The findings are from an online public survey about the State of Texas Assessments of Academic Readiness (STAAR) and how the state uses the test results to hold students, teachers and school districts accountable. More than 27,000 students, parents, educators, business leaders and others responded to the survey, which State Board of Education Chairwoman #Donna Bahorich spearheaded. The respondents were self-selecting; it was not a random sampling of people.
“Texans believe we have too many tests, schools are spending too much time preparing for the state assessments, and too much class time working on the preparation,” #Bahorich said in the report released this week. “They want more immediate tests results.”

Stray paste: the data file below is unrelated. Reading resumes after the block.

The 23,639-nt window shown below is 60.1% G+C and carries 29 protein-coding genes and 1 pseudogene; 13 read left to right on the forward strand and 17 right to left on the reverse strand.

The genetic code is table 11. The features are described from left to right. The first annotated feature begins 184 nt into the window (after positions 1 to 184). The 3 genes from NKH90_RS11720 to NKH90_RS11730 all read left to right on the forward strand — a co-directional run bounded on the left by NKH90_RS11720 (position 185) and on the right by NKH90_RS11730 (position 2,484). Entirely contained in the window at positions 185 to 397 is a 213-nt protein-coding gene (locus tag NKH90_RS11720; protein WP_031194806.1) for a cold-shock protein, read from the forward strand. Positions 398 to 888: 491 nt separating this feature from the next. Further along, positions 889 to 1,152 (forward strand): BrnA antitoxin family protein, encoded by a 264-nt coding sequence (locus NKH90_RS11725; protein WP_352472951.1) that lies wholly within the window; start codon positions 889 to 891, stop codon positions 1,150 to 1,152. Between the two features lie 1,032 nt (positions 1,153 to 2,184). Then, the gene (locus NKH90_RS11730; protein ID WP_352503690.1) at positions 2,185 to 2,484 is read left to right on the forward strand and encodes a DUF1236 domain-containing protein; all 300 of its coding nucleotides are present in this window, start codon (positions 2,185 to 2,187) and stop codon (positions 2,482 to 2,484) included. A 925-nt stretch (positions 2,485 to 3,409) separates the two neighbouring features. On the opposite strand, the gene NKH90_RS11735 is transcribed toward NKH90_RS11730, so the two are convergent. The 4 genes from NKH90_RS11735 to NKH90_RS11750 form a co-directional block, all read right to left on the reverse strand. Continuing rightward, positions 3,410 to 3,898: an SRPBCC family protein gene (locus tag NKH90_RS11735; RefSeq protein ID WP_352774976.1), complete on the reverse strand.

The survey’s findings include:
- 63 percent favored getting rid of a state test for a national test like the SAT, ACT or the Iowa Test of Basic Skills, which is used by several states
- 87 percent favored students and teachers getting immediate feedback on tests
- 97 percent want a test that doesn’t have trick questions or developmentally inappropriate questions, many of which critics say are found on the STAAR
- 80 percent support allowing students to graduate or move on to the next grade even if they fail the test. Fifth and eighth grade students must pass the STAAR to move to the next grade and high school students must pass five STAAR end-of-course exams to graduate.
- 87 percent favor reducing the role of assessments in teacher evaluations
- 94 percent want better ways to test students with special needs
7:00 a.m. Wednesday, July 20, 2016 |